I find regular bbq burgers go with most red wines (Aussie shiraz, cabs, rhones) IF you avoid slathering all kinds of gunk on ther burger. Avoid mayo, garlic sauce, spicy mustards, etc.
[QUOTE]Originally posted by BillyBoy:
"We grilled some good ground beef yesterday, and served them on toasted onion rolls, with roasted tomatoes and vidalia onions... ketchup and creole mustard. Man... how good is that?"

Dude, you're making me so hungry! Screw the whole concept of fine dining. It sounds like you've made a beautiful burger...roasted tomatos, vidallia onions with ketchup AND creole mustard!

So, you're blending sweets (onions and ketchup) with bitter and spicy (creole mustard), creating a culinary and cosmological conundrum worthy of an ancient Greek philosopher.

Have you ever heard of a lemberger? I'm not mentioning it becaue it simply rhymes with hamburger. I think it would go really well with your burger. It's not as spicy as a zinfandel, but it still has the fruitiness that would match the acidity of the tomatos/ketchup and mustard. It's also mellow enough to work with the fat in the ground beef.

Find your local fine wine store and demand a lemberger with your hamburger!
Make 'em thick, use ground round or good quality ground chuck(juicier than ground sirloin), 1/3 to 1/2 lb each, sprinkle with fresh ground pepper and rub in worcestershire (sp?) sauce on both sides, sear them three minutes on both sides over hot coals or high setting on gas grill, finish on indirect heat, cook 'em medium so still pink in th middle, top with Maytag blue cheese in final 2 minutes of cooking. Remove from grill. Top with slice of fresh, home grown tomato. Mustard and onion up to individual choice. Buns soft and big enough to hold it all together. Nothing better.

Fine dining at home, not in a restaurant. Never order hamburger out.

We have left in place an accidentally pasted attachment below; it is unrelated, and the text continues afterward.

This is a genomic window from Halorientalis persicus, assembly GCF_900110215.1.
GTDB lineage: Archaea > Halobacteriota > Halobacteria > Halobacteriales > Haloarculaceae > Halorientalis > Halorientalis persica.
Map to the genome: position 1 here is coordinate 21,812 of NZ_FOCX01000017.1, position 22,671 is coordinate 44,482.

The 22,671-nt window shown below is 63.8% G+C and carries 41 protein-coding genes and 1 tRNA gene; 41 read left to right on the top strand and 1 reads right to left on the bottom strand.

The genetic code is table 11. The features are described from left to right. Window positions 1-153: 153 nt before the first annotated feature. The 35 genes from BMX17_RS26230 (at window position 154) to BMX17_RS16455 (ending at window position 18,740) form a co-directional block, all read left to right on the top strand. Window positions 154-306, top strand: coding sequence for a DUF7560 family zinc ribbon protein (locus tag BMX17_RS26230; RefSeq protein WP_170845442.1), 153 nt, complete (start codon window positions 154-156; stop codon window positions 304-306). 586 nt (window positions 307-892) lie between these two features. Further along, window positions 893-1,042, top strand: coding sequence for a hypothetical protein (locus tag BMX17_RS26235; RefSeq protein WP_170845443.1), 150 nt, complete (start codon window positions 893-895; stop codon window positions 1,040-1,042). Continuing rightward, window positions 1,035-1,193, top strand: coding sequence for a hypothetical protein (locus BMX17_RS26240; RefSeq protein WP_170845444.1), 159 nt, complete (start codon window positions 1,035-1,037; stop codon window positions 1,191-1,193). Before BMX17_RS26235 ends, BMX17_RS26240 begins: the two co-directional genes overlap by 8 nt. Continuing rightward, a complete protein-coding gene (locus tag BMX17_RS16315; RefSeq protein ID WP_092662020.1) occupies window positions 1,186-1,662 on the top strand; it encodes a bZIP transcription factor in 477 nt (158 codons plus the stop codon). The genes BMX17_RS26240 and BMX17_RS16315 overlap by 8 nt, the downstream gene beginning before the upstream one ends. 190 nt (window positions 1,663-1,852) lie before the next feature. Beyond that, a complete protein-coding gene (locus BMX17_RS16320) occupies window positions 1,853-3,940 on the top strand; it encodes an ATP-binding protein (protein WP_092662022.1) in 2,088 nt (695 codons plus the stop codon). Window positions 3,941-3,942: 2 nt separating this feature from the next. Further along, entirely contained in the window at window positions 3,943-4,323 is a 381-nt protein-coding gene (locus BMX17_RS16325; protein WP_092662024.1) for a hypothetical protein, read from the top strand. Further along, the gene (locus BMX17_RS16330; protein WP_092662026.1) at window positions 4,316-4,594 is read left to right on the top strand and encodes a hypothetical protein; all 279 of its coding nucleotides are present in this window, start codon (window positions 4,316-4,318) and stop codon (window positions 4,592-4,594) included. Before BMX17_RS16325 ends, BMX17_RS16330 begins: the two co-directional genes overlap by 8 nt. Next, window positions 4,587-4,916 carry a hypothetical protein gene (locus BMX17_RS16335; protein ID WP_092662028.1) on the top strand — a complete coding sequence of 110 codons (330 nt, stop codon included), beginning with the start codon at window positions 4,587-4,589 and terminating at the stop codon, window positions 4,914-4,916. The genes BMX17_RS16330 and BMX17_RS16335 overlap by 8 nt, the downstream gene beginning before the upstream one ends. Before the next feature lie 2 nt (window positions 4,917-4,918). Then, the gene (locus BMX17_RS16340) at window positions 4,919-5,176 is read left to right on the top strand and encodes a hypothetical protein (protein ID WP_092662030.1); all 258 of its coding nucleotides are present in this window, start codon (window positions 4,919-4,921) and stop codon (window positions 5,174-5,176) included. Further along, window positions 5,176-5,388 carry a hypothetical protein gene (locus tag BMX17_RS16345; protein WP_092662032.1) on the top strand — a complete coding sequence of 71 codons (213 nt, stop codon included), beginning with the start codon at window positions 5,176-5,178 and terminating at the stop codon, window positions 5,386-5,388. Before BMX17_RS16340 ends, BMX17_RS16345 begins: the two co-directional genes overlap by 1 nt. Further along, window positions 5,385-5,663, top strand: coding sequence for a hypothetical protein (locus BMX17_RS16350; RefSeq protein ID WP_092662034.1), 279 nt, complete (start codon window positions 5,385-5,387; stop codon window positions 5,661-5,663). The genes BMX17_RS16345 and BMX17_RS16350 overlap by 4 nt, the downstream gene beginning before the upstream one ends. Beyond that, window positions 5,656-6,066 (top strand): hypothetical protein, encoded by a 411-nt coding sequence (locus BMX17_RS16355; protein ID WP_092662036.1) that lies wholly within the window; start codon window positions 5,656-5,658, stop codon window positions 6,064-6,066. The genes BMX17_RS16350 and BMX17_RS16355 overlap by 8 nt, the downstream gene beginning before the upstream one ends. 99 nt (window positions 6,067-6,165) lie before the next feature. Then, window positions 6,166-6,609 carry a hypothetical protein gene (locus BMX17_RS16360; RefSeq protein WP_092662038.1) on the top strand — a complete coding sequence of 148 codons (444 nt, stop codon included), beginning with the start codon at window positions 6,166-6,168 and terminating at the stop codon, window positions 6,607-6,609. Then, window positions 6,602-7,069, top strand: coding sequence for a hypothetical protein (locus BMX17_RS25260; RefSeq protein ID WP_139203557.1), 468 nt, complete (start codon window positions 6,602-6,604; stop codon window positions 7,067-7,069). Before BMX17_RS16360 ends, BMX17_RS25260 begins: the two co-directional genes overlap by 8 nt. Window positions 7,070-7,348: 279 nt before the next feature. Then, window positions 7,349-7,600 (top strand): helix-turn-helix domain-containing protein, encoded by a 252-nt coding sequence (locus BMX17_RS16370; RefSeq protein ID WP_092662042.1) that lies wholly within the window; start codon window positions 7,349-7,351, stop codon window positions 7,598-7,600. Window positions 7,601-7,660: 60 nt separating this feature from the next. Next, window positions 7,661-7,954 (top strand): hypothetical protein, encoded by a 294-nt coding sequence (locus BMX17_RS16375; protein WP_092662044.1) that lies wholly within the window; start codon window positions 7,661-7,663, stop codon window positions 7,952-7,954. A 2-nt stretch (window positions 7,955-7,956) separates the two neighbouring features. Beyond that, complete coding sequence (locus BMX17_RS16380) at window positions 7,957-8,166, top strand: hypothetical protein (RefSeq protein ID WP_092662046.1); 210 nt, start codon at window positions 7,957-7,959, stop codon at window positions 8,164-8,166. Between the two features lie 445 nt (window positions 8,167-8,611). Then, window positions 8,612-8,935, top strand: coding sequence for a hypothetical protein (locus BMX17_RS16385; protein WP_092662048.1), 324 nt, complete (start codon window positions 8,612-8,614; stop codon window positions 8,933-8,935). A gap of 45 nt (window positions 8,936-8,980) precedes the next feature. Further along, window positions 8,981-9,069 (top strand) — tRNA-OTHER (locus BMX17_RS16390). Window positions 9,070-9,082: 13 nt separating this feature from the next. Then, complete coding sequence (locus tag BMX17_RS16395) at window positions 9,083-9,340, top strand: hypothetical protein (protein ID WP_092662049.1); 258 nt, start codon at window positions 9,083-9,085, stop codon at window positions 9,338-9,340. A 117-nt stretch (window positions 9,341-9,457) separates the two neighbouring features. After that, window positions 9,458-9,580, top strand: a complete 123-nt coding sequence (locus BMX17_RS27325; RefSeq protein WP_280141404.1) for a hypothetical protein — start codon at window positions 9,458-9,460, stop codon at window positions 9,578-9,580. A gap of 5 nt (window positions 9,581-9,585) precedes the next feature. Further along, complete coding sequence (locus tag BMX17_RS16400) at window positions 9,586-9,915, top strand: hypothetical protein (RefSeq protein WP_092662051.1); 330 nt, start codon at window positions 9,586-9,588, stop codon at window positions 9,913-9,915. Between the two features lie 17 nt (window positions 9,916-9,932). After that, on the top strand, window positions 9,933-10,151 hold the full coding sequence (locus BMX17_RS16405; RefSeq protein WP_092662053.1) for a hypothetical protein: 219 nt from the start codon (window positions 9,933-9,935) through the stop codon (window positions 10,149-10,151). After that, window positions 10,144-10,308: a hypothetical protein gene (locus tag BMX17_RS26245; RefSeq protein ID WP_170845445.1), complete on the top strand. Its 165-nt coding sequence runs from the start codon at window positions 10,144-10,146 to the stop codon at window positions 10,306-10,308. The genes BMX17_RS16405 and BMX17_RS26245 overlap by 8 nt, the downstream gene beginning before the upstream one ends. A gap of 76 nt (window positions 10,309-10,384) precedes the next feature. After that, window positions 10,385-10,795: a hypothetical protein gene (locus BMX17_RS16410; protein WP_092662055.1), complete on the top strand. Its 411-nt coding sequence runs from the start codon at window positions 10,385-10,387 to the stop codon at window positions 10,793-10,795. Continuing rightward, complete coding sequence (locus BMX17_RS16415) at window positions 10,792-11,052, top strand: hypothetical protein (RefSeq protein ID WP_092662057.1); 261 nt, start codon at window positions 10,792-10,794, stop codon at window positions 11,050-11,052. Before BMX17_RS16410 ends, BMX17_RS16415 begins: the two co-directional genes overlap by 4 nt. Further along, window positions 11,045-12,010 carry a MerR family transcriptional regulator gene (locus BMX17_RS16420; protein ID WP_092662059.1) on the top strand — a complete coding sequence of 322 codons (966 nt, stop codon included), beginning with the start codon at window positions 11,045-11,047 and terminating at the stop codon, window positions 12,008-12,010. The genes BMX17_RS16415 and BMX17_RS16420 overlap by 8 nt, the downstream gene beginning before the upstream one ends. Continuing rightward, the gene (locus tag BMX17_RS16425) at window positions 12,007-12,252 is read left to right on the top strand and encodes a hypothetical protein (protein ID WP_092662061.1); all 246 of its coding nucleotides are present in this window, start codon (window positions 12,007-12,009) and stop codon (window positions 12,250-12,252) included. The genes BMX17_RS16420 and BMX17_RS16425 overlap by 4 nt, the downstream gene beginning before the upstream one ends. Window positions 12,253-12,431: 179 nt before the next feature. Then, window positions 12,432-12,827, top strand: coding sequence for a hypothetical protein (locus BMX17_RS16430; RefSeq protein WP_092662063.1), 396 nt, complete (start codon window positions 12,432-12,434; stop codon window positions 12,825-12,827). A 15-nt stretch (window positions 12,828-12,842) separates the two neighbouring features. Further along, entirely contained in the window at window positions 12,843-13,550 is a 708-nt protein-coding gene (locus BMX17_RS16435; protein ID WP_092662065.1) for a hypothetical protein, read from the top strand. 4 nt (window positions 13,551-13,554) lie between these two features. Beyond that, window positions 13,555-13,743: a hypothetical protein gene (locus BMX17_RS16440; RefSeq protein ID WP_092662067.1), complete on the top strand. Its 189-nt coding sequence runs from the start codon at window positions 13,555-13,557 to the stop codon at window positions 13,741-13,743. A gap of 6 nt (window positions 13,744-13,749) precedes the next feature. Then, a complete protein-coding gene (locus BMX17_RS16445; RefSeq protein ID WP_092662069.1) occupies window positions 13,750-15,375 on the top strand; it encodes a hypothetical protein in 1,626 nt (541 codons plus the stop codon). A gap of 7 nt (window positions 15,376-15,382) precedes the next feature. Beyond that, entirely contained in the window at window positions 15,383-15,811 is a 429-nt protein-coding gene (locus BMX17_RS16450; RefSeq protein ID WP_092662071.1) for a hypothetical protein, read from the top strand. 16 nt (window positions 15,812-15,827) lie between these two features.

There are some great ideas and tips here.... thanks a bunch.

I'll march right into my local wine merchant and demand "a lemberger to go with my hamburger." By the way, where is lemberger from?

I'd never added water or broth or beer to the ground beef before shaping the burger, but I'll try it next time....

And, maybe I'll just top it off with Maytag blue cheese next time also....

I think that hamburgers aren't thought of in the same "fine dining" class as, say grilled steak, is because you pick them up with your hands. I think that is THE reason. Every individual ingredient used could be easily integrated into a "fine dining" experience.

Reading all of this makes me want to cook burgers again tonight....
Originally posted by TexasVines:
people say a hamburger could not be fine dining, but if you took some round steaks and finely ground them....threw the buns in the trash.....forget to cook the damn thing.....and crack a raw brown egg on top it IS fine dining Roll Eyes

What about a ground beef tartare w/ a spicey aioli resting on a bed of butterleaf lettuce tossed in a mustard vinaigrette, with a piece or two of toasted baguettes?
Originally posted by Purple Teeth:
No one else has mentioned Sangiovese as a wine pairing, so I will!

Originally posted by grunhauser:

TBird said Chianti...

My mistake...In that case I second Chianti as a good match for hamburgers!